The current invention allows for a) a primary method of rapid expansion using an ergonomic pistol grip design and b) a secondary method of expansion for expanding a vertebral body replacement with smaller height increments to optimize the patient fit. The pistol grip design also provides tactile feedback to the physician as to the distraction force placed on the spine as the implant expands. In addition, the tips of the inserter/expander may be modular to attach to different sized implants and also accommodate different surgical approaches where different angles to the main body are required.

Therefore, there are a number of advantages of the inserter/expander of the present invention. First, it provides two methods of expanding the implant within the same instrument. Second, the instrument design provides for both for a) rapid, large increment expansion and b) small, fine tuning increment expansion. Third, the instrument has an ergonomic pistol grip. Fourth, the instrument has a three-position pistol grip for maximum ergonomics. Fourth, it has a guide for a set screw tightener. Fifth, it has modular tips to accommodate different surgical approaches (posterior, anterolateral, etc). Sixth, it has modular tips designed to custom fit different implant sizes. Seventh, it has an integrated safety feature to ensure that locking mechanism is not allowed below a minimum distraction.

Now referring to FIGS. 10 a-10 c, there are provided figures of the second distractor 131. The function of the second distractor is to first distract the vertebral bodies located above and below the implantation site to their normal anatomical position and then to estimate the size of the implant required. FIG. 10 a shows the secondary distractor with lateral attachments 133 and a height indicator 135. FIGS. 10 b and 10 c provide closeups of the distal end of the secondary distractor having offset lateral attachments 137 (to estimate height for taller implants) and angled posterior attachments 139 (for ease of use during posterior surgical approaches).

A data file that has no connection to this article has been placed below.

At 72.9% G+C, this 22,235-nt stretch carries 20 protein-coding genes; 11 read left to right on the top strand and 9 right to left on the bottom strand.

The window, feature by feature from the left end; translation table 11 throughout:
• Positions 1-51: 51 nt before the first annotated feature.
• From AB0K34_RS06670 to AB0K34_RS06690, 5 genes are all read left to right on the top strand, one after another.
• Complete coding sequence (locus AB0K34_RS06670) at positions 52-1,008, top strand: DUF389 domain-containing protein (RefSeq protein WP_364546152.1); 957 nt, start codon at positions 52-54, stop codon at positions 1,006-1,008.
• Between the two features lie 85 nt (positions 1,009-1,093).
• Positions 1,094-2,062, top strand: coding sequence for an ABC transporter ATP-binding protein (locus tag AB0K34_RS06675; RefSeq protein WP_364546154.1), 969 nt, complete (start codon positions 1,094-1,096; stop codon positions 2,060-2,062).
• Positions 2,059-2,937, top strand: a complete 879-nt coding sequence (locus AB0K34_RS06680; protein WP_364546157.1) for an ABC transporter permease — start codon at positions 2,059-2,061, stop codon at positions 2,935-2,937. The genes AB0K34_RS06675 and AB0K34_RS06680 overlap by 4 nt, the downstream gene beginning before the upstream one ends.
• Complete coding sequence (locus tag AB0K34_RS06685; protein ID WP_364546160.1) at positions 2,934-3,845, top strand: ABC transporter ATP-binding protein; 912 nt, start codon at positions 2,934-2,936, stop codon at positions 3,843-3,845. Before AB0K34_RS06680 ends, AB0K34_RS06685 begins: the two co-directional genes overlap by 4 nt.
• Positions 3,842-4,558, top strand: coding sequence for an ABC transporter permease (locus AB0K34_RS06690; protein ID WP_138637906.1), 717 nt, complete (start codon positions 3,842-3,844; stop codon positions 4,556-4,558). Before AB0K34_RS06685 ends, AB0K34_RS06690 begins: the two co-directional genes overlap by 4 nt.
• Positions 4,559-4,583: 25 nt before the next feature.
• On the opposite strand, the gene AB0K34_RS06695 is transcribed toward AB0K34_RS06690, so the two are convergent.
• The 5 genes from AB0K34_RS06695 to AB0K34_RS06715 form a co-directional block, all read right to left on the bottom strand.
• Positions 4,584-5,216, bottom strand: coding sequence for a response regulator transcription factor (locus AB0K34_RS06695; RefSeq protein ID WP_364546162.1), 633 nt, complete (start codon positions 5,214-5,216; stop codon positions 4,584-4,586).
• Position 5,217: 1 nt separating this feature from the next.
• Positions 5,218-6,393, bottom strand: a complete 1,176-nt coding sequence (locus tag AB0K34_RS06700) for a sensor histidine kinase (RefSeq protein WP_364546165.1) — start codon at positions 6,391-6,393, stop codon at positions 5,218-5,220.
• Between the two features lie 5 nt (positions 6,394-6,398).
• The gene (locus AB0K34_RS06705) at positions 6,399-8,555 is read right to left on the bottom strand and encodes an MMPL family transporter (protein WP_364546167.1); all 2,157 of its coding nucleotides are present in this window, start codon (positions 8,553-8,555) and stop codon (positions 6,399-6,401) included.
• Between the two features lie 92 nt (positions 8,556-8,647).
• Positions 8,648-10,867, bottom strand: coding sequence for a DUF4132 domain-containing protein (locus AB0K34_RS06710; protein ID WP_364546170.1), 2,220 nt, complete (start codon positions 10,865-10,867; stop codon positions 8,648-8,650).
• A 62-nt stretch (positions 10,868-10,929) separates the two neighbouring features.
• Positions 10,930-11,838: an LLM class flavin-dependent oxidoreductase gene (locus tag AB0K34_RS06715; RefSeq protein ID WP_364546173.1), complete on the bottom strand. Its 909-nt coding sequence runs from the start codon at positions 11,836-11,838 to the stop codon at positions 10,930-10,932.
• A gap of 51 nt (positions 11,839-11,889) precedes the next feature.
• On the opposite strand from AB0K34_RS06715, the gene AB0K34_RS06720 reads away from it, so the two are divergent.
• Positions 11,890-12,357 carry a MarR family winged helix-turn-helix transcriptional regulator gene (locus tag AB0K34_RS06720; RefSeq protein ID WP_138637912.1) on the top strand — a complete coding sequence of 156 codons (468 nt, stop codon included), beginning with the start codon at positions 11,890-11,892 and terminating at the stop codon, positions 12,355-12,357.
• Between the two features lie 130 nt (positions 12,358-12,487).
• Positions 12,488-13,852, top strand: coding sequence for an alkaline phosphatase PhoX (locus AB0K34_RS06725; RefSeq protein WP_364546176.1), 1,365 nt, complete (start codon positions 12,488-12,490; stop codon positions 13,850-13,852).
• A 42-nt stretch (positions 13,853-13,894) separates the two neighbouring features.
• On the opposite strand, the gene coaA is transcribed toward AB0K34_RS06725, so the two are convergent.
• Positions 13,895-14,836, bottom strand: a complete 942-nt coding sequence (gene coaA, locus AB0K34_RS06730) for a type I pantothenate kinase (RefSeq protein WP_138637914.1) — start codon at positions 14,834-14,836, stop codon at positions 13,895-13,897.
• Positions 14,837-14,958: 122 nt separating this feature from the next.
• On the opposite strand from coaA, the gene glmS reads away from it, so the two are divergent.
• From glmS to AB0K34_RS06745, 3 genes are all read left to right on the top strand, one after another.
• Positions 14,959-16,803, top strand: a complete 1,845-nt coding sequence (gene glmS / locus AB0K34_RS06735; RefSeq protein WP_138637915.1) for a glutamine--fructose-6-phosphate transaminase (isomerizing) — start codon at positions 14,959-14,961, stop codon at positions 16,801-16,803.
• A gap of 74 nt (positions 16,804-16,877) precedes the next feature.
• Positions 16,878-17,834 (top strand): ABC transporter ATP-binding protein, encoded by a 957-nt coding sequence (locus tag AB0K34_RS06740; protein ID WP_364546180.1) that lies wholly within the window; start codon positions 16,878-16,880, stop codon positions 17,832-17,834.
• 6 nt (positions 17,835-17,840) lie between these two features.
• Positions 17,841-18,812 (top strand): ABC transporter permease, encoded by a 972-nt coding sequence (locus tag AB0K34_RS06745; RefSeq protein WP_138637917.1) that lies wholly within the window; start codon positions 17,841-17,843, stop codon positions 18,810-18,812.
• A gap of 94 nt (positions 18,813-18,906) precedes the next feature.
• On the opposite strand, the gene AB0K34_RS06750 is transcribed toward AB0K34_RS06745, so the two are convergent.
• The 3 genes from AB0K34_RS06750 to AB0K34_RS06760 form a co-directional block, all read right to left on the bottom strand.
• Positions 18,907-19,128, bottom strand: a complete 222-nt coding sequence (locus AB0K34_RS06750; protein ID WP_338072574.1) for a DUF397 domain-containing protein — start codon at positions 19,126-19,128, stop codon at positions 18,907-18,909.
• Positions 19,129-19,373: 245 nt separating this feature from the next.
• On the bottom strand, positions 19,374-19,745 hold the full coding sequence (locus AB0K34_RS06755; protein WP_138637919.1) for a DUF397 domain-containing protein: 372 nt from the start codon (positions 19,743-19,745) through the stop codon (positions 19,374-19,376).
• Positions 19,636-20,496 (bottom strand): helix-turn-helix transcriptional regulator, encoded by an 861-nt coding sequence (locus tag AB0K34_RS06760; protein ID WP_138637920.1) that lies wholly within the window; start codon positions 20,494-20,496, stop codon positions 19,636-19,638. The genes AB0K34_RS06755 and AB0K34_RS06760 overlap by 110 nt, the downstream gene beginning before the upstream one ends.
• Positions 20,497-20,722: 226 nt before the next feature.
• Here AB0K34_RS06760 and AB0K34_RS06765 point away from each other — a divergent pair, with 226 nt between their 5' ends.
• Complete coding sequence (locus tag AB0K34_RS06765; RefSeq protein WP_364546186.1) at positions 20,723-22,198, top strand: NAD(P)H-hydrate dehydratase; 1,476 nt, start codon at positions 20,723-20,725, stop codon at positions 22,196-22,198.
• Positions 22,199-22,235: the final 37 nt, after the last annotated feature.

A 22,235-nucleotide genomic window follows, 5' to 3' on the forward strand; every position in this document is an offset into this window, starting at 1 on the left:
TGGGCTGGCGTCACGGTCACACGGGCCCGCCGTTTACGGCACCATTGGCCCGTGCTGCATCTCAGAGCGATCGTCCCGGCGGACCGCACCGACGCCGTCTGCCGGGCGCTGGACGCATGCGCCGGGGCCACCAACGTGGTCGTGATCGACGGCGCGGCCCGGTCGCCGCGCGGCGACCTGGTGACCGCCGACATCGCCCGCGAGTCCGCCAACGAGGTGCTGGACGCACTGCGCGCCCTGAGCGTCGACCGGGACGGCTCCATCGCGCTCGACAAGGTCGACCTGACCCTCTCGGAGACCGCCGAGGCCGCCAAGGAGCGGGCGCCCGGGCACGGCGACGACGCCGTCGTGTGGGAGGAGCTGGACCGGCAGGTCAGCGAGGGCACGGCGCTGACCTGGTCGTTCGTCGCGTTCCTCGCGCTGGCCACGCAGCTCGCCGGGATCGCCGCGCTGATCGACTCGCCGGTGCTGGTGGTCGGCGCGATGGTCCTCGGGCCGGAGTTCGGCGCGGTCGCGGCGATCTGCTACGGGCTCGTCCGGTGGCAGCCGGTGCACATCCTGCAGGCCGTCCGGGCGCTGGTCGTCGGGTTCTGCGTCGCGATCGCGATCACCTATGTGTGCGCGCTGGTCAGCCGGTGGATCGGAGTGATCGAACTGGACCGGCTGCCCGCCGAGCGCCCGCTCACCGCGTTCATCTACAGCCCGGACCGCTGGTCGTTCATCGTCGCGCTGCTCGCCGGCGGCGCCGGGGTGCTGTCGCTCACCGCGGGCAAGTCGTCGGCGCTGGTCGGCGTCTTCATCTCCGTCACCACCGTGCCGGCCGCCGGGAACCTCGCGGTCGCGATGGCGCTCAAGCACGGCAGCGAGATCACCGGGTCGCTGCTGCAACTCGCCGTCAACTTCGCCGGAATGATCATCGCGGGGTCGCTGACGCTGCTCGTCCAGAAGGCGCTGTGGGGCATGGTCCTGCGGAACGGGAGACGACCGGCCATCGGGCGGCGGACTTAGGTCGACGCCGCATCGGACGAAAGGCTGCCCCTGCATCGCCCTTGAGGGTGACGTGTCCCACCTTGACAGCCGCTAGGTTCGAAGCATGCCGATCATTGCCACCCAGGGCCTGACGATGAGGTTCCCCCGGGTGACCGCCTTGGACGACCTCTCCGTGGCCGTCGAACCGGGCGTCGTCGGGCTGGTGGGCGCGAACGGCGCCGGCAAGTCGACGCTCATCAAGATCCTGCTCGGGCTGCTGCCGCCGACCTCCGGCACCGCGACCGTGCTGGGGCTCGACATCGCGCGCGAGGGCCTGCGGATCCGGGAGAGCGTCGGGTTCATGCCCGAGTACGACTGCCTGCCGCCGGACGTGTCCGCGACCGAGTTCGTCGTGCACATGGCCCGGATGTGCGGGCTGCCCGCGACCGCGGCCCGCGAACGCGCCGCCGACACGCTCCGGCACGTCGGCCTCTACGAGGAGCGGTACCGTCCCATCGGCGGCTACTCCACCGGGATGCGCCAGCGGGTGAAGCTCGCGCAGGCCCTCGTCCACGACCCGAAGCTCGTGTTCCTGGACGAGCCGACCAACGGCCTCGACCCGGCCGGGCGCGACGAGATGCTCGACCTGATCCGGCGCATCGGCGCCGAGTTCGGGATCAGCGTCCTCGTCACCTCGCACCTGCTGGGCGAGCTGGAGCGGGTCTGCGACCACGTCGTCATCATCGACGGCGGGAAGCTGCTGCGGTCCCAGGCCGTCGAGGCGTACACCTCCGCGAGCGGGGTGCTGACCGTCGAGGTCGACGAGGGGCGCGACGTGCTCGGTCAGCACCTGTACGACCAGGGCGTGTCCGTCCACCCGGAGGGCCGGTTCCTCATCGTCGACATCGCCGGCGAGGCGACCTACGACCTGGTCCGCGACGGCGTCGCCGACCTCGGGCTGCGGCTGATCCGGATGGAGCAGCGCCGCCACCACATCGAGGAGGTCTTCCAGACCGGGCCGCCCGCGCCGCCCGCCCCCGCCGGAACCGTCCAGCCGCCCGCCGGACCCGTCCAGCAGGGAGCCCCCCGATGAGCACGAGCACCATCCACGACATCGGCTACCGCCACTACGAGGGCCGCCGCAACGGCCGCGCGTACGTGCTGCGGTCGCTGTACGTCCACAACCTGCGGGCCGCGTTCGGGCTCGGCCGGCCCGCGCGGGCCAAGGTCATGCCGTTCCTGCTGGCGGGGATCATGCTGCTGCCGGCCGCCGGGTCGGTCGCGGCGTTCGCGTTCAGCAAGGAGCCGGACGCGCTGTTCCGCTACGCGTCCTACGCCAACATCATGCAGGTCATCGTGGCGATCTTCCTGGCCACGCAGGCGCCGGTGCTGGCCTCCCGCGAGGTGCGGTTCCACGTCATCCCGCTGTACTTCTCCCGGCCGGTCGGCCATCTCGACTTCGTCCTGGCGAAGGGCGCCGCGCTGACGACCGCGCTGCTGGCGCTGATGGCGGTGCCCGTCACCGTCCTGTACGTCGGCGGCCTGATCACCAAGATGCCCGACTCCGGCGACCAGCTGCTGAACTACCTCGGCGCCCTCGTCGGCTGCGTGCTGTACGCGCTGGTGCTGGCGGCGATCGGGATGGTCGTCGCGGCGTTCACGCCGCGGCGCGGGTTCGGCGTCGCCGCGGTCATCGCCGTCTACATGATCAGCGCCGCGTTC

FIG. 10 b provides a closeup of the distal tip of a first preferred secondary distractor having a laterally offset tip 137. This tip, which preferably is provided in a modular form, can be suitably used to estimate the intraspinous space for taller implants.

FIG. 10 c provides a closeup of the distal tip of a second preferred secondary distractor having a laterally offset tip 139 to be used during posterior surgical approaches.

Now therefore, in accordance with the present invention, and now referring to FIG. 10 d, there is provided a distractor 251 for distracting an intervertebral disc space, comprising:

    • a) a first longitudinal member 253 having a distal end portion 255 adapted for engaging a first vertebral surface, an intermediate portion 351, and a proximal handle portion 257,
    • b) a second longitudinal member 263 having a distal end portion 265 adapted for engaging a second vertebral surface, an intermediate portion 361, and a proximal handle portion 267,
      the first and second longitudinal members being pivotally attached at a pivot junction 271 between the proximal handle and intermediate portions of each longitudinal member,